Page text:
The ESX-1 (ESAT-6 system-1) secretion system is essential for mycobacterial pathogenesis. Yet, the specific role of the ESX-1 secreted proteins (substrates) in protein secretion and virulence remains unclear. Because the inactivation of individual ESX-1 substrate genes reportedly results in the same phenotype, genetic approaches have provided little information regarding the functional roles of ESX-1 substrates. Without understanding the contribution of ESX-1 substrates, the field faces a major hurdle in understanding the mechanisms underlying ESX-1-mediated secretion and virulence. The applicant's long-term goal is to understand the molecular mechanisms underlying mycobacterial protein secretion. The objective of this proposal is to uncover the functional relationships between ESX-1 substrates. The rationale underlying the proposal is that the successful completion of the proposed research will provide basic insight into the relationship between ESX-1 substrates, providing a new framework for understanding ESX-1 secretion. The applicant's lab has uncovered that the deletion of individual ESX-1 substrate genes results in discrete phenotypes that have been previously missed. The central hypothesis of the proposal is that by leveraging the unique secretory phenotypes associated with the deletion of individual and pairs of genes encoding substrates, fundamental but elusive aspects of ESX-1 protein secretion can be defined. The central hypothesis will be tested by these specific aims: 1). Define the requirement of each substrate in ESX-1 secretion. 2) Define the functional relationship between ESX-1 substrates.
Under Aim 1, the applicant proposes a quantitative proteomics approach to measure the changes in ESX-1-mediated protein secretion due to the loss of individual ESX-1 substrates.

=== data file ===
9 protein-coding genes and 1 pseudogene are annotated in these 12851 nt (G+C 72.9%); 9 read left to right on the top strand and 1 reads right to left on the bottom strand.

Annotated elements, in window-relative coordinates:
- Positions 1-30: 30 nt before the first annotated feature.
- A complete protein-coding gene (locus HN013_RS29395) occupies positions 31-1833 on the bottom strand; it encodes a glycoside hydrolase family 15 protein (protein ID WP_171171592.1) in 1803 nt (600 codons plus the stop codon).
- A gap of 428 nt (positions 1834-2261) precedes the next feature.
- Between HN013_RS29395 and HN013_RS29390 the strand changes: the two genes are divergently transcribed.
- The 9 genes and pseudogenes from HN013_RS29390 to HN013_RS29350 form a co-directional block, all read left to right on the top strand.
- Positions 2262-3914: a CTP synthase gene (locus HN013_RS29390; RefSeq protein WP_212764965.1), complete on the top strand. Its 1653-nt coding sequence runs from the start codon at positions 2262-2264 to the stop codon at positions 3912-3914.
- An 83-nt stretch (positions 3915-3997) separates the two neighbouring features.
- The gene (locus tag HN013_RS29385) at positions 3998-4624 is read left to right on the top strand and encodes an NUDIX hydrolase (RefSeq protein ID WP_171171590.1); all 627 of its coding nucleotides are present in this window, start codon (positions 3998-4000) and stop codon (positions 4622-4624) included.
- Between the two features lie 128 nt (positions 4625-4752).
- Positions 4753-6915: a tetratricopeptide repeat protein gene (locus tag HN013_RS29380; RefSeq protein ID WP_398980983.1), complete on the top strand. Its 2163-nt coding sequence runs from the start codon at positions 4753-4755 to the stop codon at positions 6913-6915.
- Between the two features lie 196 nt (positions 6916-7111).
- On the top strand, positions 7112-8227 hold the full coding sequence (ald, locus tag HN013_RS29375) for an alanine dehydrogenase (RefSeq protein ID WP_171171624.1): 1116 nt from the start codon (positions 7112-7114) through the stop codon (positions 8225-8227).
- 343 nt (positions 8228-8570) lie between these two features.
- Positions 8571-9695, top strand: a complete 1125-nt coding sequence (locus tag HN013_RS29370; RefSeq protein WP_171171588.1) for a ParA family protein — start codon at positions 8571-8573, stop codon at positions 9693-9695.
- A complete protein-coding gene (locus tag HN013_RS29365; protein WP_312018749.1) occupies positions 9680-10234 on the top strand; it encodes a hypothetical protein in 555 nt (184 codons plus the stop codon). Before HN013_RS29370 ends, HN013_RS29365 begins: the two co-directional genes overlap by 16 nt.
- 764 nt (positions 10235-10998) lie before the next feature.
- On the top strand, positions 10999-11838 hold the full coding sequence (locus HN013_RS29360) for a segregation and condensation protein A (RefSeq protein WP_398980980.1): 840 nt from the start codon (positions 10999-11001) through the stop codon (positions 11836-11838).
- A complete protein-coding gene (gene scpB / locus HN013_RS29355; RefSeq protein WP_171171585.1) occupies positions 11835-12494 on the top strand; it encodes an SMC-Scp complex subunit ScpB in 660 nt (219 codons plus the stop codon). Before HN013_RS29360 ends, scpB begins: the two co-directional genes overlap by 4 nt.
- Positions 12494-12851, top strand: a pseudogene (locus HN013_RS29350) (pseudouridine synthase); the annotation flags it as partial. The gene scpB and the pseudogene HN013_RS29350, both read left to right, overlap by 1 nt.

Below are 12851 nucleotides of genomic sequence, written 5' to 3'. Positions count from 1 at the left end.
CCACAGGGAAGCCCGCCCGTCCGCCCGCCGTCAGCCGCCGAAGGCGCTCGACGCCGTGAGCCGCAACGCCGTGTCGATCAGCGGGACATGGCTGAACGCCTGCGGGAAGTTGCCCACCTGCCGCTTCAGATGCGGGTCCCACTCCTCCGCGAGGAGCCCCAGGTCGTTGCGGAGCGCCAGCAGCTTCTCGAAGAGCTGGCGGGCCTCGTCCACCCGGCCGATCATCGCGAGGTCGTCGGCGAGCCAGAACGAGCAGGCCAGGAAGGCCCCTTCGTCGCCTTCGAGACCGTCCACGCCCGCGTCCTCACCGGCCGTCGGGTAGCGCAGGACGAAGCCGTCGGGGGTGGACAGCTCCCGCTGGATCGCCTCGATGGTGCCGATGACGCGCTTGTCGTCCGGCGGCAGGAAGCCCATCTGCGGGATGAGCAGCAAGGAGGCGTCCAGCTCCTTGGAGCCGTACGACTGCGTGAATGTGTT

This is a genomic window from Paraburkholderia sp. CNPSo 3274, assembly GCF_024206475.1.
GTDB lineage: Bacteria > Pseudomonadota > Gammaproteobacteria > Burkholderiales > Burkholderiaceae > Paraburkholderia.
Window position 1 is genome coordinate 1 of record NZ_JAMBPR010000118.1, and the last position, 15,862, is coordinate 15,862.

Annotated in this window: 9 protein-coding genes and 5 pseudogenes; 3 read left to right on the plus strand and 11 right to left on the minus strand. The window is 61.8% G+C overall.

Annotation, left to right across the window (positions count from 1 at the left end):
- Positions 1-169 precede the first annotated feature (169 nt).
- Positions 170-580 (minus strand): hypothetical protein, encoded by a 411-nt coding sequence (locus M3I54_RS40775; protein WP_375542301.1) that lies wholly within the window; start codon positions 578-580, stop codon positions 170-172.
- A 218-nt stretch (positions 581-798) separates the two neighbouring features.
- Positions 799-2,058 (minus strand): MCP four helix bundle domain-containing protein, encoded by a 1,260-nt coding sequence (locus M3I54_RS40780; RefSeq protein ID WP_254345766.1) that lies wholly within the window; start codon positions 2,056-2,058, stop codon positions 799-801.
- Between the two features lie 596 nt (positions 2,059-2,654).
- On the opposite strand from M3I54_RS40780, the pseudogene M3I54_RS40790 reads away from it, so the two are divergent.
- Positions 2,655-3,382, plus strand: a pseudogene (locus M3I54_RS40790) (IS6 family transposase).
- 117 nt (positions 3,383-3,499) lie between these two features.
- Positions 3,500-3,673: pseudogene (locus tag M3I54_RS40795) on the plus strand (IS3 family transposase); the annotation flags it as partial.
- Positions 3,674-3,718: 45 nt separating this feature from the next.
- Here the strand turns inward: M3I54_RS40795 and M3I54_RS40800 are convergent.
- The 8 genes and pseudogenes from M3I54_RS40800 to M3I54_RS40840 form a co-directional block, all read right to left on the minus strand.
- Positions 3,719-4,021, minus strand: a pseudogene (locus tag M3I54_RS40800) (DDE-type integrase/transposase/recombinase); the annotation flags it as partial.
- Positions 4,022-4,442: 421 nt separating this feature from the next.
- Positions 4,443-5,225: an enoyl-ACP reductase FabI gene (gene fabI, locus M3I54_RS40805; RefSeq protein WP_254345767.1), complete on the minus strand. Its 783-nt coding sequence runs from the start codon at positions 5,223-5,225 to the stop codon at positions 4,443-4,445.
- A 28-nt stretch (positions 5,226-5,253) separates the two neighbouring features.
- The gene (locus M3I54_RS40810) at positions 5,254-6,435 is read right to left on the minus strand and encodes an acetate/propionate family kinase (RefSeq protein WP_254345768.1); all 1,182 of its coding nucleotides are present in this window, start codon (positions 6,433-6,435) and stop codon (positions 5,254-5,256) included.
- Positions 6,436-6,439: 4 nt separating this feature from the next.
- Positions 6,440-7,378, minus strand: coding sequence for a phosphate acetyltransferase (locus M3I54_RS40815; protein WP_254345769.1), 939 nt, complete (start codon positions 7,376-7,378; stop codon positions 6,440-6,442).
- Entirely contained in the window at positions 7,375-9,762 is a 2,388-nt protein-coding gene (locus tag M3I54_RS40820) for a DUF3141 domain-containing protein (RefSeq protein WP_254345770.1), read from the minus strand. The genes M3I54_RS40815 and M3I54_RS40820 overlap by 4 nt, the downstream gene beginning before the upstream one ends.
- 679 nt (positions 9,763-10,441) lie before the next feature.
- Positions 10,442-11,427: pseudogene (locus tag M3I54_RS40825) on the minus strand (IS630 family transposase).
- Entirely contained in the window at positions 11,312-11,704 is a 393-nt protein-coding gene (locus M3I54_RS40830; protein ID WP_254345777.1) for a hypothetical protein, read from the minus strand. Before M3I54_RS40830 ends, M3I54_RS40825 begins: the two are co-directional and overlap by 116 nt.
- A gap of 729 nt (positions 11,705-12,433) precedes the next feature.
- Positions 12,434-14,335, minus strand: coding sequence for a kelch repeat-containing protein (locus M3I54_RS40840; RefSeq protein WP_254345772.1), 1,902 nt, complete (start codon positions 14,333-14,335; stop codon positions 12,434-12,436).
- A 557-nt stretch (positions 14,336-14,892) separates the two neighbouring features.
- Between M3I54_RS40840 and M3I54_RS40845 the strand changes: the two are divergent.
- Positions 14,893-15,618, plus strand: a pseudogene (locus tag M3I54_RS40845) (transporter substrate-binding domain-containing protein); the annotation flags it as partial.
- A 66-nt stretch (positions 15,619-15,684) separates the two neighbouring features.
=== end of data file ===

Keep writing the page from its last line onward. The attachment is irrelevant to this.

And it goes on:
Under Aim 2, the applicant proposes to define genetic relationships between ESX-1 substrates by measuring how pairwise deletion of ESX- 1 substrate genes impacts mycobacterial secretion and virulence. Understanding how individual substrates promote ESX-1 secretion and virulence is significant because it will open new avenues for investigation into how each ESX-1 substrate promotes secretion and virulence, which could inform the treatment and prevention of mycobacterial infections. The proposed research is innovative because it challenges the status quo by providing a means to define discrete phenotypes of and functional relationships between ESX-1 substrates. Collectively, the completion of both aims will advance the field vertically by defining fundamental but elusive features of the mechanistic biology underlying ESX-1 protein secretion.
The proposed research is relevant to public health because the understanding the basic biology of mycobacterial protein secretion could directly impact the prevention, detection of tubercular and non-tubercular mycobacterial infections. This research is relevant to the mission of the NIH that concerns the pursuit of fundamental knowledge required to develop scientific resources that promote disease prevention.